Safety Award for the Advanced Technology Industry

Jeff Sampson, Control Instruments Corporation Executive Client Relations Manager, presenting the first annual Control Instruments Excellence in Safety award to Tim Salaba, Division Engineering Manager for 3M Company Process Information & Control Solutions.

On March 5, 2014, Jeff Sampson, Control Instruments Corporation Executive Client Relations Manager, presented the first annual Control Instruments Excellence in Safety award to Tim Salaba, Division Engineering Manager for 3M Company Process Information & Control Solutions.

Here's a little more information about 3M-PC&IS, our Safety Award recipient in the Advanced Technology Industry: 

2014 Safety Award for High Excellence

The marketplace is demanding that companies be sustainable; and they should only be considered sustainable if they protect their most important asset: their people.

Keeping personnel and facilities SAFE is Control Instruments’ #1 goal. Our company was founded all those years ago because of it. We care that much about it. Productivity, sustainability, and energy savings all ultimately begins & ends with keeping our customers, and their people safe.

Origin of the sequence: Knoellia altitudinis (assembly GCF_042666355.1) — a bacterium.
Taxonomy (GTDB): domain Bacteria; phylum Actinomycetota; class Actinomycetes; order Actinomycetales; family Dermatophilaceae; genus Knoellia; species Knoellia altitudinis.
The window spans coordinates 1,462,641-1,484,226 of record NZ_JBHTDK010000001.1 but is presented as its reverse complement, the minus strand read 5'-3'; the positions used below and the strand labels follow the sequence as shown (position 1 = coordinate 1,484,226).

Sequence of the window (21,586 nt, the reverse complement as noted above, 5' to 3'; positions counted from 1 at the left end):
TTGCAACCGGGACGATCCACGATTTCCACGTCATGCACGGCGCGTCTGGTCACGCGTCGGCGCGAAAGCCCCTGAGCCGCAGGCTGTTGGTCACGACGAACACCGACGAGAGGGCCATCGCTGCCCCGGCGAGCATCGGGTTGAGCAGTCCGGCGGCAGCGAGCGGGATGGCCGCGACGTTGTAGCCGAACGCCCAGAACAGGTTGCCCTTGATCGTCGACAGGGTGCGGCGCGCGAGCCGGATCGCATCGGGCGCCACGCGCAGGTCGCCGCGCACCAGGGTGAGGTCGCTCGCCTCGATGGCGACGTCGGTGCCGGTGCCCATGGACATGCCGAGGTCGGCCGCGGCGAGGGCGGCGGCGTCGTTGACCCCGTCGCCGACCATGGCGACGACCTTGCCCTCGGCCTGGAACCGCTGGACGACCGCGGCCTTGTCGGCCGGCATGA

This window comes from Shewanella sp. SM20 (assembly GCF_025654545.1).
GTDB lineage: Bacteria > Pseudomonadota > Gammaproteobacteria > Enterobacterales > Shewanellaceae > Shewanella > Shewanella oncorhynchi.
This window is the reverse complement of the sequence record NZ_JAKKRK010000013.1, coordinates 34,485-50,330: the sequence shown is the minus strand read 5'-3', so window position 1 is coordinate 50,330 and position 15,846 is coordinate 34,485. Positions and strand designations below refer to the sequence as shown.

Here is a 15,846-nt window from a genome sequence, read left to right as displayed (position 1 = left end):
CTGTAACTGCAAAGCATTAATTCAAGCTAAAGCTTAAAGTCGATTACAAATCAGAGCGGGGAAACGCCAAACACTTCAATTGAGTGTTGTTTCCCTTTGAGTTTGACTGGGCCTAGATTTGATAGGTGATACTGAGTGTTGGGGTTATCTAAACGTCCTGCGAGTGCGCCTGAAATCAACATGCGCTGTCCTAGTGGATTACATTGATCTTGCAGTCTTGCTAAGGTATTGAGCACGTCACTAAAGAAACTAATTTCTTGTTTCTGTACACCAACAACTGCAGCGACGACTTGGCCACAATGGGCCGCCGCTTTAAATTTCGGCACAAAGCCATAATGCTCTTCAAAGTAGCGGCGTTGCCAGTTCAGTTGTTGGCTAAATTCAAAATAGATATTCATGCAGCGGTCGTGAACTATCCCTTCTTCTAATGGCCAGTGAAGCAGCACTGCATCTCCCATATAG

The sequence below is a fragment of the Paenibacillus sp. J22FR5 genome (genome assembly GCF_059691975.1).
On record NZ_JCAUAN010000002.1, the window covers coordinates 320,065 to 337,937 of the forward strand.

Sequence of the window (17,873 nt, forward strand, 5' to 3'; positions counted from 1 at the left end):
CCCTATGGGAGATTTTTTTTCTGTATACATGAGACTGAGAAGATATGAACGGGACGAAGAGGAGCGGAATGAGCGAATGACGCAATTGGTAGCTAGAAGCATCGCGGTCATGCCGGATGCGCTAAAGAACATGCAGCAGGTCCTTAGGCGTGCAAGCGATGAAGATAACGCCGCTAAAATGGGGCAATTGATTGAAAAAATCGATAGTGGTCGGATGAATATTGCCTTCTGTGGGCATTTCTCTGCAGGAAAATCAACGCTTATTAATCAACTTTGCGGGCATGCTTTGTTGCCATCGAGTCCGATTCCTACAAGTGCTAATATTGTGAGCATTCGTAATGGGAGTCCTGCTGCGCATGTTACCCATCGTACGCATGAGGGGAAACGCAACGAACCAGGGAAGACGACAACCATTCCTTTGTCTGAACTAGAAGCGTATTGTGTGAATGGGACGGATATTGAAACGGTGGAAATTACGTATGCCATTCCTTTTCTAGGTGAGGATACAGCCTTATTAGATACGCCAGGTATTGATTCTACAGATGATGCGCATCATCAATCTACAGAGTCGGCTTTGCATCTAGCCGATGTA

Safety:The Highest Priority

There’s an old saying about flying small planes, “any landing you walk away from is a good landing” - and in a sense this is true for gas detection, especially in the process industry. Saving lives is the highest priority. Loss of life has become rare, and, in spite of some high profile cases, most years bring fewer accidents and injuries. It might be ironic then, to consider that this progress might make people tend to relax their standards in the belief that somehow everything is going to be OK.

Monitoring the Complexities of a Growing Infrastructure

With Shale gas reinvigorating the midstream sector, so has the need to meet the many complexities of this growing infrastructure.

One of them includes Natural-gas processing. This is a complex industrial process designed to clean raw natural gas by separating impurities and various non-methane hydrocarbons and fluids to produce what is known as pipeline quality dry natural gas. But what happens to the waste that is created as result of the cleaning process? It is often dumped into a flare stack, which presents an opportunity for the gas monitoring.